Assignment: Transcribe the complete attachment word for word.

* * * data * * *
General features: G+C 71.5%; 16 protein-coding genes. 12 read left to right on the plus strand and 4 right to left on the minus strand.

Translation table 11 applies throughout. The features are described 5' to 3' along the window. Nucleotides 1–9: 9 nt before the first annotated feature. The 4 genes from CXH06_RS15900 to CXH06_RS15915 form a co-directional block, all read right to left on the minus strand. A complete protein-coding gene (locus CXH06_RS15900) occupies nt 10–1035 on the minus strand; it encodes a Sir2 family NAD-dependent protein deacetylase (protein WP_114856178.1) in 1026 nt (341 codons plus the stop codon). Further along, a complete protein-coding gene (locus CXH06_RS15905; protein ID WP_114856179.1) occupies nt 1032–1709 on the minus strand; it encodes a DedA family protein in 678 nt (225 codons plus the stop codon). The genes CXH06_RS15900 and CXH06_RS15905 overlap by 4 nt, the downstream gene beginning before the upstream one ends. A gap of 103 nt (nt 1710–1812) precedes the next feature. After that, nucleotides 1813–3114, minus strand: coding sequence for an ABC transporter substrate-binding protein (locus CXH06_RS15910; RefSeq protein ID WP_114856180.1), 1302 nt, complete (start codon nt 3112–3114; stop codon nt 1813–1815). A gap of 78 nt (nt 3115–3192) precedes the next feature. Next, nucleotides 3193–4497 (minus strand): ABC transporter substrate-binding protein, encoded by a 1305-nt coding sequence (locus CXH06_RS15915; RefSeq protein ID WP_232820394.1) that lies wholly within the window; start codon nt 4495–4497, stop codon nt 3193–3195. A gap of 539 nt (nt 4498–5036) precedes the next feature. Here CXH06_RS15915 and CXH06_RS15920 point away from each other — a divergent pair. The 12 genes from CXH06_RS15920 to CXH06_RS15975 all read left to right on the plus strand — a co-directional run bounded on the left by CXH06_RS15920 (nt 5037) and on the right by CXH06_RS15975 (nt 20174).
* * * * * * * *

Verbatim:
General features: G+C 71.5%; 16 protein-coding genes. 12 read left to right on the plus strand and 4 right to left on the minus strand.

Translation table 11 applies throughout. The features are described 5' to 3' along the window. Nucleotides 1–9: 9 nt before the first annotated feature. The 4 genes from CXH06_RS15900 to CXH06_RS15915 form a co-directional block, all read right to left on the minus strand. A complete protein-coding gene (locus CXH06_RS15900) occupies nt 10–1035 on the minus strand; it encodes a Sir2 family NAD-dependent protein deacetylase (protein WP_114856178.1) in 1026 nt (341 codons plus the stop codon). Further along, a complete protein-coding gene (locus CXH06_RS15905; protein ID WP_114856179.1) occupies nt 1032–1709 on the minus strand; it encodes a DedA family protein in 678 nt (225 codons plus the stop codon). The genes CXH06_RS15900 and CXH06_RS15905 overlap by 4 nt, the downstream gene beginning before the upstream one ends. A gap of 103 nt (nt 1710–1812) precedes the next feature. After that, nucleotides 1813–3114, minus strand: coding sequence for an ABC transporter substrate-binding protein (locus CXH06_RS15910; RefSeq protein ID WP_114856180.1), 1302 nt, complete (start codon nt 3112–3114; stop codon nt 1813–1815). A gap of 78 nt (nt 3115–3192) precedes the next feature. Next, nucleotides 3193–4497 (minus strand): ABC transporter substrate-binding protein, encoded by a 1305-nt coding sequence (locus CXH06_RS15915; RefSeq protein ID WP_232820394.1) that lies wholly within the window; start codon nt 4495–4497, stop codon nt 3193–3195. A gap of 539 nt (nt 4498–5036) precedes the next feature. Here CXH06_RS15915 and CXH06_RS15920 point away from each other — a divergent pair. The 12 genes from CXH06_RS15920 to CXH06_RS15975 all read left to right on the plus strand — a co-directional run bounded on the left by CXH06_RS15920 (nt 5037) and on the right by CXH06_RS15975 (nt 20174).